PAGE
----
The Large Hadron Collider has generated a staggering amount of data in its years of operation; it’s enough data that we’ll be analyzing it for years after the collider shuts down. In the meantime, priority has gone to searches for big-ticket items like the Higgs boson (tick) and dark matter particles (MIA). But with time, some other analyses have managed to get done, and they’re beginning to turn up unexpected results.
In the current Universe, quarks are held together by gluons to form particles like protons and neutrons. In the first fractions of a second after the Big Bang, however, the Universe was too hot and dense for this to work. Instead, there was a thick soup of quarks and gluons that freely intermingled rather than settling down to form particles.
This quark-gluon plasma was first detected in Brookhaven’s Relativistic Heavy Ion Collider, and the LHC was designed to study it at higher energies. To do that, time is allocated each year for collisions involving lead atoms, which contain lots of protons and neutrons and thus provide the quark-gluon plasma with lots of starting material. But a new paper in Nature Physics indicates that it might not be absolutely necessary to smash heavy atoms together to create the quark-gluon plasma; the protons used in normal collisions will do.
The tell-tale sign that this is happening is the presence of an excess of strange quarks, a heavier, unstable relative of the up and down quarks found in normal matter. Strange quarks are often produced in proton-proton collisions, but they are produced in larger numbers when a quark-gluon plasma is present. We’ve seen that both at Brookhaven and in the LHC during lead ion collisions.
But the new paper indicates that the same thing happens in proton-proton collisions. There’s a bias toward the production of strange quarks that is independent of the energy collision, but this correlates with the number of particles produced during the collision. This is the same behavior we see in lead collisions, as well.
(The authors refer to the production of strange quarks as “strangeness,” leading to some odd sentences like, “Strangeness is produced in hard (perturbative) 2 → 2 partonic scattering processes by flavour creation and flavour excitation. Strangeness is also created during the subsequent partonic evolution via gluon splittings.”)
The authors conclude that we’re probably forming a tiny bit of quark-gluon plasma during proton-proton collisions at the LHC. And the similarity between the results produced there and those produced by colliding heavier particles suggests there’s a single physical mechanism underlying quark-gluon plasma formation. So further study of this process with protons may help us better understand this mechanism and thus the behavior of the Universe in its earliest moments.
Care for some muons with that?
The quark-gluon plasma produced by collisions vanishes almost instantly, as its constituents quickly find partners and form stable particles composed of two or more quarks held together by gluons. Some of these are familiar, like protons and neutrons, but others are unstable and not seen outside of high-energy events. The B mesons fall into that category, as they’re made of a heavy, unstable bottom antiquark bound to a lighter (and possibly unstable) partner.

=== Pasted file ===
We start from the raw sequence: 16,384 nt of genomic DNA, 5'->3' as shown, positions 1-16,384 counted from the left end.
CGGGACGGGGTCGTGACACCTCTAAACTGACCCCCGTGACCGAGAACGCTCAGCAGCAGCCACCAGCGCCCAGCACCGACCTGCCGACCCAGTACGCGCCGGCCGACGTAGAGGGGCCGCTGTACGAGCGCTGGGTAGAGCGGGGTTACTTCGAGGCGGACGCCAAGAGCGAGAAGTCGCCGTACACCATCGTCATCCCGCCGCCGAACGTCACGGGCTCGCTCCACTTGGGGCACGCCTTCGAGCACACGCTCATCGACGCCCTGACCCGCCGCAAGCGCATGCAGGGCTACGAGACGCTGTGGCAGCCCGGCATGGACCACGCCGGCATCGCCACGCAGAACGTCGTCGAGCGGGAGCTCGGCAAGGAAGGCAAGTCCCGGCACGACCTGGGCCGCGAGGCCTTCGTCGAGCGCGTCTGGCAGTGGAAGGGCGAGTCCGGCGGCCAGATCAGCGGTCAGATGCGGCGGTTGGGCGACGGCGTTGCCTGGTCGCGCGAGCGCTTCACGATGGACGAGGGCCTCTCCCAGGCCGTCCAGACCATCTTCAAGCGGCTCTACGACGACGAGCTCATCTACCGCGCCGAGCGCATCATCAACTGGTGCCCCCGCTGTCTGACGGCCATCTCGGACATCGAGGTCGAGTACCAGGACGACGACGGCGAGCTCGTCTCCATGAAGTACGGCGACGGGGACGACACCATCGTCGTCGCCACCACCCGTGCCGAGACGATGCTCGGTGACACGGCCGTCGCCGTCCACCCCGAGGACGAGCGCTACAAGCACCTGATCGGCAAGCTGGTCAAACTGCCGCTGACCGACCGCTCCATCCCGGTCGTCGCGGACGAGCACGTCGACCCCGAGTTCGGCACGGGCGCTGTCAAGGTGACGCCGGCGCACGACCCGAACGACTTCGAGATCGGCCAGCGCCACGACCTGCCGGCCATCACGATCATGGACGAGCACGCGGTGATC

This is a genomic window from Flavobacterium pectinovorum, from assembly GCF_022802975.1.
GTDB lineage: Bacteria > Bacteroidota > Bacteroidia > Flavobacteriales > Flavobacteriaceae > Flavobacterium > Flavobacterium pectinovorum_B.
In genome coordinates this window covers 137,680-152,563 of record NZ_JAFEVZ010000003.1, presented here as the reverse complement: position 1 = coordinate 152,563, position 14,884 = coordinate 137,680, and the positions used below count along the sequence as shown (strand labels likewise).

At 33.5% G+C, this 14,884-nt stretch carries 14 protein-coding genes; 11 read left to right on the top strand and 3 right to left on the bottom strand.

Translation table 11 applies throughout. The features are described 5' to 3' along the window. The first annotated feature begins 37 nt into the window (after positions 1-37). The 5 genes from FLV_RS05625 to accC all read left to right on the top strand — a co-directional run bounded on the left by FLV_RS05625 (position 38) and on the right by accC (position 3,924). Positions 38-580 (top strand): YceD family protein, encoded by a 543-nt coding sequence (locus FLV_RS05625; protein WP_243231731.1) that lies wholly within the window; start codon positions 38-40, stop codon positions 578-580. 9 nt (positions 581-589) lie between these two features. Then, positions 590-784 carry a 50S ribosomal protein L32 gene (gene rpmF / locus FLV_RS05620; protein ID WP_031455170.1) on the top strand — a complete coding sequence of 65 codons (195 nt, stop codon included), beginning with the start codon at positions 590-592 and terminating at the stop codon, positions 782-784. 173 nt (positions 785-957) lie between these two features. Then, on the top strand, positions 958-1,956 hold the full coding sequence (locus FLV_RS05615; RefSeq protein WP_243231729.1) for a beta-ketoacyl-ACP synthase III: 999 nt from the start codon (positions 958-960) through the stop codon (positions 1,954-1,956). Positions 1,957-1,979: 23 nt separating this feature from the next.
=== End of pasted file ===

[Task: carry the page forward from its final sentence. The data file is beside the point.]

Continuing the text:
One of the four detectors at the LHC, LHCb, is specialized in identifying B mesons and observing their decays. It was built because these decays provide multiple tests of the Standard Model, making deviations from its predictions relatively easy to spot. And when it comes to muons, LHCb is seeing a weak but consistent pattern of deviations.
Muons can be thought of as a heavier relative of the electron—they have the same charge but differ in mass and stability. From the perspective of Standard Model interactions, they’re interchangeable. Any decay that produces an electron could also produce a muon, and it does so at a frequency that depends only on the mass difference between the two types of particles.
So if we see anything different, then it’s a sign there’s something weird going on that’s not accounted for by the Standard Model. According to CERN, we’re seeing something weird. In a recent talk, the LHCb team described its analysis of data on B0 meson decays, which should produce a pair of electrons or muons.
Rather than seeing the predicted number of muons, however, the experiment is running a muon deficit. The deficit isn’t large, however; its current statistical significance is only about 2.4 sigma. That’s well under the five sigma needed to announce a discovery, and it’s similar in magnitude to hints of discoveries that have vanished in the light of additional data. Put differently: on its own, a 2.4 sigma result isn’t enough to get physicists excited.
The difference here is that this result isn’t on its own. Previous work on the decay of a different type of B meson decay compared the numbers of muons produced to the number of taus (the heaviest of the electron-like particles). Again, muons were produced at lower-than-expected rates, but the numbers didn’t reach statistical significance. In this case, however, two other particle accelerators had already produced similar results.
The good news is that these results were mostly generated from an analysis of early data from the LHC. There’s much more data to look through, and the muon deficit is now likely to be a high priority as computing time becomes available.
Both of the recent results are a nice reminder that, while the public focuses on the excitement of new particles, the really revolutionary stuff may end up coming from an odd anomaly hiding among familiar stuff. While this might lead to new particles eventually, you don’t need them to know that something new has to be out there.